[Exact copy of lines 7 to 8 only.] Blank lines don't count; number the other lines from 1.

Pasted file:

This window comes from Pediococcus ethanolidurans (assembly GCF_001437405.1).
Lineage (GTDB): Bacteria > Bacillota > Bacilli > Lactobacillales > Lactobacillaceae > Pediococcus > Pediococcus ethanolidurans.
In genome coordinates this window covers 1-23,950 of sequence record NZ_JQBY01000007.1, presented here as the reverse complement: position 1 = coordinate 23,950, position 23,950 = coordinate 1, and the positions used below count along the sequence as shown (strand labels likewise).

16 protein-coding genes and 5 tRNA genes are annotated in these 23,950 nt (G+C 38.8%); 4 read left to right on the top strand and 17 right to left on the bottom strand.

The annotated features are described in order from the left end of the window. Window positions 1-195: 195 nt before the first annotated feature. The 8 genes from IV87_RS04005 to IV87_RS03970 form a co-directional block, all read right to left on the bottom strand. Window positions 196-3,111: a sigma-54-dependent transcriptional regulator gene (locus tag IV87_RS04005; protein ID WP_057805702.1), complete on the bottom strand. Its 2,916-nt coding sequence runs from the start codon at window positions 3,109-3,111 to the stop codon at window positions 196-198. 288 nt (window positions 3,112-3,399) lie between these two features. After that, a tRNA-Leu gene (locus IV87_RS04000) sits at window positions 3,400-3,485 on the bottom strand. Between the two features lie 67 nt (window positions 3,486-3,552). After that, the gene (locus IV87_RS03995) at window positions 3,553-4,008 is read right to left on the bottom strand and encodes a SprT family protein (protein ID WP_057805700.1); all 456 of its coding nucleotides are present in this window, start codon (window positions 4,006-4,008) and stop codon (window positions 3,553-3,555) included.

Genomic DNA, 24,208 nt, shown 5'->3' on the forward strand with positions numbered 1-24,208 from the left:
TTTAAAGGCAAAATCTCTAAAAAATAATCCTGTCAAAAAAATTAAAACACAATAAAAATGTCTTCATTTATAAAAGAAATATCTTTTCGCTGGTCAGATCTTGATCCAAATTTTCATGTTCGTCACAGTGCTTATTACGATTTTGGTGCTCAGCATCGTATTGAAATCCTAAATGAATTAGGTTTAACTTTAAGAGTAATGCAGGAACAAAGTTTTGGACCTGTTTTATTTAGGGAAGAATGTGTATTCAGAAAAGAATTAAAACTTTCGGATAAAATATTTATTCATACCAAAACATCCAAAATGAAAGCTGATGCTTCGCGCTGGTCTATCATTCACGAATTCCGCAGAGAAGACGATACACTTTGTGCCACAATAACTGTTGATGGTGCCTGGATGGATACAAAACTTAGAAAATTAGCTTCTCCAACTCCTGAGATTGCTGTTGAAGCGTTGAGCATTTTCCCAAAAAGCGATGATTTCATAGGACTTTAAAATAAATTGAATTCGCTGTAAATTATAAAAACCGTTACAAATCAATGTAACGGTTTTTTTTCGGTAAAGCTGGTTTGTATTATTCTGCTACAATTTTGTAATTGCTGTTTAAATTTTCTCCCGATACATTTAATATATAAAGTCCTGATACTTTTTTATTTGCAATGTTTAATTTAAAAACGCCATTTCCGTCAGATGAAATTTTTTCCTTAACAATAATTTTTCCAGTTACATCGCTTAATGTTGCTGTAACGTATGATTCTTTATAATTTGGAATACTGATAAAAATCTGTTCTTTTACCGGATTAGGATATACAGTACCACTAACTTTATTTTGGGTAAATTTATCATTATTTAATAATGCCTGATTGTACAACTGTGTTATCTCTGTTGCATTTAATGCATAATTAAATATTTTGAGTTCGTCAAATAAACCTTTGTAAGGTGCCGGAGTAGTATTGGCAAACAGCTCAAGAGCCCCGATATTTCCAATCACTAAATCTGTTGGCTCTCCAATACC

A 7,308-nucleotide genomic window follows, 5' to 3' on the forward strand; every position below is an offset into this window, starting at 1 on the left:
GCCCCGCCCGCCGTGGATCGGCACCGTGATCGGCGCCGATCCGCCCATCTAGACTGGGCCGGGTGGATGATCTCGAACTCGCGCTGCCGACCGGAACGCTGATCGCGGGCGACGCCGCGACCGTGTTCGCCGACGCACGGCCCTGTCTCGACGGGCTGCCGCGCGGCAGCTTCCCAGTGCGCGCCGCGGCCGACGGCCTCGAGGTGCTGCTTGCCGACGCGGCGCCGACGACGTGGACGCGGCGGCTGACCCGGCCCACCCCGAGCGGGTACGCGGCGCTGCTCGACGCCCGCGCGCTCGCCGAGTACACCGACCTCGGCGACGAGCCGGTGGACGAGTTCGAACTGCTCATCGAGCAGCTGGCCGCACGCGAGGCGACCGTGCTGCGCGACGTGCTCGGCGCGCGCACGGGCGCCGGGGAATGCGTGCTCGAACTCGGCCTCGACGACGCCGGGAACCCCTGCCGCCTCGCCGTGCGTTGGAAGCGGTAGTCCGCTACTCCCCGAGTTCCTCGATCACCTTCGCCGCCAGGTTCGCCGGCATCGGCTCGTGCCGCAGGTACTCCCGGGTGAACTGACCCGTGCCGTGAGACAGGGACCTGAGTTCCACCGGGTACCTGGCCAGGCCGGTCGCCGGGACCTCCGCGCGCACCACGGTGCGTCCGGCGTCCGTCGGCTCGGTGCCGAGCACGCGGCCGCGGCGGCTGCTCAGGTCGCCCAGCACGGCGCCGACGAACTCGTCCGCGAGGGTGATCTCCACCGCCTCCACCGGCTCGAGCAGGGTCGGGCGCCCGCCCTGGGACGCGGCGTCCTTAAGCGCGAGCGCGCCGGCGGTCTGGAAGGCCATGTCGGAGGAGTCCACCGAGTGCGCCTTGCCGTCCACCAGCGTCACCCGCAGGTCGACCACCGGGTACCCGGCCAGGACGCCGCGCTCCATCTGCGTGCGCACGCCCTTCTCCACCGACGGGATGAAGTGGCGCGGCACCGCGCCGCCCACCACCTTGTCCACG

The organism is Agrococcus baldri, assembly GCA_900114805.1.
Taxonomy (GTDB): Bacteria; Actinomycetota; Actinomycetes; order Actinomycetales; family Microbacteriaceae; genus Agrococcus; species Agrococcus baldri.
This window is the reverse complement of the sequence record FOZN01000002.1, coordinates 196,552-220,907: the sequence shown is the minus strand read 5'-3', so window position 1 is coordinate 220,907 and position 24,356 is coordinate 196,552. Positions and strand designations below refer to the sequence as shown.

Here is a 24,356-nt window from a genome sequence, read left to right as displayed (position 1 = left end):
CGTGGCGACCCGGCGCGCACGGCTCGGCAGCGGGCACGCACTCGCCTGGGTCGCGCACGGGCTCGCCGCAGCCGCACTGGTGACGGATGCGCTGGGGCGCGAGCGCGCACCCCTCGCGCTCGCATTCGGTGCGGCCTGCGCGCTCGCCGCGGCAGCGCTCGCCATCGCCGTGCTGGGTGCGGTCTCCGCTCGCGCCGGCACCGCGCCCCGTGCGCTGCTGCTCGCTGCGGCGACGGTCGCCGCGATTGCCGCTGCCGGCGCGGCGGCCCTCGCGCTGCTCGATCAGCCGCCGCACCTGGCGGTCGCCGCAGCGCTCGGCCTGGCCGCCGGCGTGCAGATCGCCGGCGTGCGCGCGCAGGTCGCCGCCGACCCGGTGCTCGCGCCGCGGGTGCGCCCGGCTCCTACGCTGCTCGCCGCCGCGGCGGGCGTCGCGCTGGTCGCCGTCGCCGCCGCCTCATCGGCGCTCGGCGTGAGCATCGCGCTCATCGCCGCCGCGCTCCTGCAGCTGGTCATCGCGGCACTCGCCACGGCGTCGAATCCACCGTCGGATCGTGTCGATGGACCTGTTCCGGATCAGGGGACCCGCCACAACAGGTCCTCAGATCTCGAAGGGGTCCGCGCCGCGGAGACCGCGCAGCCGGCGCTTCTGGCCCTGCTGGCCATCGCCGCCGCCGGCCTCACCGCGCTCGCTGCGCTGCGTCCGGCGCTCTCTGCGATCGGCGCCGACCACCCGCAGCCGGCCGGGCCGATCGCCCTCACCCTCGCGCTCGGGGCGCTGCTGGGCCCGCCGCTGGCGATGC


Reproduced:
TTTAAAGGCAAAATCTCTAAAAAATAATCCTGTCAAAAAAATTAAAACACAATAAAAATGTCTTCATTTATAAAAGAAATATCTTTTCGCTGGTCAGATCTTGATCCAAATTTTCATGTTCGTCACAGTGCTTATTACGATTTTGGTGCTCAGCATCGTATTGAAATCCTAAATGAATTAGGTTTAACTTTAAGAGTAATGCAGGAACAAAGTTTTGGACCTGTTTTATTTAGGGAAGAATGTGTATTCAGAAAAGAATTAAAACTTTCGGATAAAATATTTATTCATACCAAAACATCCAAAATGAAAGCTGATGCTTCGCGCTGGTCTATCATTCACGAATTCCGCAGAGAAGACGATACACTTTGTGCCACAATAACTGTTGATGGTGCCTGGATGGATACAAAACTTAGAAAATTAGCTTCTCCAACTCCTGAGATTGCTGTTGAAGCGTTGAGCATTTTCCCAAAAAGCGATGATTTCATAGGACTTTAAAATAAATTGAATTCGCTGTAAATTATAAAAACCGTTACAAATCAATGTAACGGTTTTTTTTCGGTAAAGCTGGTTTGTATTATTCTGCTACAATTTTGTAATTGCTGTTTAAATTTTCTCCCGATACATTTAATATATAAAGTCCTGATACTTTTTTATTTGCAATGTTTAATTTAAAAACGCCATTTCCGTCAGATGAAATTTTTTCCTTAACAATAATTTTTCCAGTTACATCGCTTAATGTTGCTGTAACGTATGATTCTTTATAATTTGGAATACTGATAAAAATCTGTTCTTTTACCGGATTAGGATATACAGTACCACTAACTTTATTTTGGGTAAATTTATCATTATTTAATAATGCCTGATTGTACAACTGTGTTATCTCTGTTGCATTTAATGCATAATTAAATATTTTGAGTTCGTCAAATAAACCTTTGTAAGGTGCCGGAGTAGTATTGGCAAACAGCTCAAGAGCCCCGATATTTCCAATCACTAAATCTGTTGGCTCTCCAATACC

A 7,308-nucleotide genomic window follows, 5' to 3' on the forward strand; every position below is an offset into this window, starting at 1 on the left: